Cape Bretoners will finally learn how tar ponds will be cleaned up
Federal, provincial ministers to converge on convention centre Sunday
By Tanya Collier Macdonald
Cape Breton Post
Sat. Jan. 27, 2007
SYDNEY - Membertou will be the stage for a major announcement that will officially transform years of cleanup talk into a government project.
Ministers from the federal and provincial governments will converge at the Membertou Trade and Convention Centre at 2 p.m., Sunday to outline how the cleanup of the tar ponds and coke ovens will proceed.
Angus MacIsaac, minister of transportation and public works, and Mark Parent, minister of environment and labour, will attend from the province. Michael Fortier, minister of public works and government services, and Peter MacKay, minister of foreign affairs and minister of Atlantic Canada’s Opportunities Agency, will attend from the federal government. Mark Warawa, parliamentary secretary to Environment Minister John Baird will also be in attendance.
In community liaison committee minutes posted on the Sydney Tar Pond Agency’s website in November, Ken Swain, project director at Public Works and Government Services Canada, said the federal government appeared to be in agreement with the vast majority of panel recommendations made in July and that Ottawa is relatively on the "same wavelength" as the province.
The panel recommended the community be prepared to manage the sites indefinitely; that more studies be conducted before contaminates are solidified in cement; that incineration could be carried out safely but the method should be weighed against keeping PCBs in place; that the finished product be able to sustain future development as part of the project design.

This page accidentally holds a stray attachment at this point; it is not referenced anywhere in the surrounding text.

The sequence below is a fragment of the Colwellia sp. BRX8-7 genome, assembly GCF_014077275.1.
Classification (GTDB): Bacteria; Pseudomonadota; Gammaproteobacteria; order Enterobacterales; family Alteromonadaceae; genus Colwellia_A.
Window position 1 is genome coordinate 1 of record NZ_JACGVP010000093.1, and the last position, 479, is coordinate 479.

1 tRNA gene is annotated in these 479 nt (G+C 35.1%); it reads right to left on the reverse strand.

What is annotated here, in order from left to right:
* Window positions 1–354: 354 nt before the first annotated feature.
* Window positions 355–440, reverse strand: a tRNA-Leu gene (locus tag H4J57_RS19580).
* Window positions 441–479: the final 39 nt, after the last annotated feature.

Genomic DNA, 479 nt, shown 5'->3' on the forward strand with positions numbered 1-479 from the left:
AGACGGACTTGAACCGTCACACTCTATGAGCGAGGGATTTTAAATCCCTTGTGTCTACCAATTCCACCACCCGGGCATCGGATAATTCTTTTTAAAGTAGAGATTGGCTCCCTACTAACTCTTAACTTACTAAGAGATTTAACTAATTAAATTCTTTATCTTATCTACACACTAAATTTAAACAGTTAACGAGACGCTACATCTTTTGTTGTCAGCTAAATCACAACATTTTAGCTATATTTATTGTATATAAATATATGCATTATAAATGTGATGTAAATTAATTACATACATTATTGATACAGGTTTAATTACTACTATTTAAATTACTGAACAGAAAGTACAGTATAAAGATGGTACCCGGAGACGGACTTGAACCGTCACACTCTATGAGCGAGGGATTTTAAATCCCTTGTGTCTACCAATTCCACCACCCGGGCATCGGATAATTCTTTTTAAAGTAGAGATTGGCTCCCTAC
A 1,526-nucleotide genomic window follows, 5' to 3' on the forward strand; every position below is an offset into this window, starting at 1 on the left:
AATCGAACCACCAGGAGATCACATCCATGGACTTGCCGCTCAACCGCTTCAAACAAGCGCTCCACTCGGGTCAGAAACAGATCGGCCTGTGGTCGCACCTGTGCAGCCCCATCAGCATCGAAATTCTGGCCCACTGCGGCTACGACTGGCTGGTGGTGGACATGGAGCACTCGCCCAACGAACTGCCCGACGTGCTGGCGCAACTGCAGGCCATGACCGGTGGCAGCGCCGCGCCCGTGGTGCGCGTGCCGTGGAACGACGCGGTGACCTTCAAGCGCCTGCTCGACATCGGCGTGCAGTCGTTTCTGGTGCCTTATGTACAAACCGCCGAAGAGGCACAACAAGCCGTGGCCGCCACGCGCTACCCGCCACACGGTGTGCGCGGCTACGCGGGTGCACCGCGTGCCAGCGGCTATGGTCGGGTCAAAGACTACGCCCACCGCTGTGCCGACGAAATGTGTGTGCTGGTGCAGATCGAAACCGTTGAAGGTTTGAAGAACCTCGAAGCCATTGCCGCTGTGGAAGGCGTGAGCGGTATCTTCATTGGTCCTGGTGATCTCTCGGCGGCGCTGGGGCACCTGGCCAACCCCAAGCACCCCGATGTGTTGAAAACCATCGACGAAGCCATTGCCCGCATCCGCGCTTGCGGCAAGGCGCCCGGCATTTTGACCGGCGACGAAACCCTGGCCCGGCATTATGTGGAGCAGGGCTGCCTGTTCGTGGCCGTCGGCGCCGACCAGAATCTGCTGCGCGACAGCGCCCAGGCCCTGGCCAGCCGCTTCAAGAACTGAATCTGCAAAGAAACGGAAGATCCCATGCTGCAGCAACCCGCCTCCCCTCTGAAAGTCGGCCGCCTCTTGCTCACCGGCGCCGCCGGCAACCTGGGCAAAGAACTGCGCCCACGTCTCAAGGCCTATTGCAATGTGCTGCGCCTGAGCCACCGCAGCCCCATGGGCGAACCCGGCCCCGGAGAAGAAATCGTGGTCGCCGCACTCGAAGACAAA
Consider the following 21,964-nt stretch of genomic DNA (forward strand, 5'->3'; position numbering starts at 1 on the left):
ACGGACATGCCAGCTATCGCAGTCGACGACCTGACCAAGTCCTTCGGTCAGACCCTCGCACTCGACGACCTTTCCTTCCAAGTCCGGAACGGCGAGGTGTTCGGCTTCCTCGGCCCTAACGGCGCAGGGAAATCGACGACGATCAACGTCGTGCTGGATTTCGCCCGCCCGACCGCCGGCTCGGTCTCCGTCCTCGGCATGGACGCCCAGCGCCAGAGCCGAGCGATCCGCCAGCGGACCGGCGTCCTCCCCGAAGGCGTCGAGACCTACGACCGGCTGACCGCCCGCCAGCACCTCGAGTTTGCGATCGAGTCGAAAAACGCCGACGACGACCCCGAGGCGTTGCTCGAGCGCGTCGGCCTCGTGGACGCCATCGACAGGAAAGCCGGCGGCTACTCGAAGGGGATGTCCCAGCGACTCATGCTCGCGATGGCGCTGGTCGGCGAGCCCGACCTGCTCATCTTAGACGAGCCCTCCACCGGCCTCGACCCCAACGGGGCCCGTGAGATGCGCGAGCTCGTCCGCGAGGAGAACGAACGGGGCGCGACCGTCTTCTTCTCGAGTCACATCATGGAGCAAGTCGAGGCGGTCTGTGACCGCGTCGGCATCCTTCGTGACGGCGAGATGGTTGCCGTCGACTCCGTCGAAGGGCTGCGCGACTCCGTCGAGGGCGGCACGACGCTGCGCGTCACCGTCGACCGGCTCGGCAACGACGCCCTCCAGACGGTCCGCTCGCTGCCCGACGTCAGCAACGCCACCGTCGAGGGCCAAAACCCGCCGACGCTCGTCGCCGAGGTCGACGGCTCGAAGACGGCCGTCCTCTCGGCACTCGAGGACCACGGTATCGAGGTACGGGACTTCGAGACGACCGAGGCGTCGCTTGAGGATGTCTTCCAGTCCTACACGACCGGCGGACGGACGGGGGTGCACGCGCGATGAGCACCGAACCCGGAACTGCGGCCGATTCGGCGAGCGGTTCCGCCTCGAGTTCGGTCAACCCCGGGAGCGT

Swain added there may has been some pessimism in the past but there are lots of indicators for success. The minutes reported the panel review process cost $5.1 million, which was close to budget.
Parker Donham, spokesperson for the tar ponds agency, said he was vehemently opposed to a panel review because he was concerned there would be a three or four-year delay.
"However, this has been proven wrong and we are very happy with the decision," he was recorded to say. "Some of the recommendations pushed us in the right direction and have a lot of merit."
Swain added a panel review is the highest form of assessment and is the most legally defensible.
Grand Lake Road resident Ron Marman said he’s pleased governments are "finally making the announcement.
Cape Bretoners had originally been told an answer from government would come by the end of December.
Marman faithfully attended three weeks of joint review panel hearings held in 2006 in hopes of convincing panel members that the community would not support the incineration of PCB contaminated waste.
If governments have dropped incineration from the cleanup plan and opt to fully encapsulate the sites, the cost-saving would be about $73 million.
"Why spend $73 million to make people unhappy," said Marman. "Spend the money to help people around the area who have to live with this mess."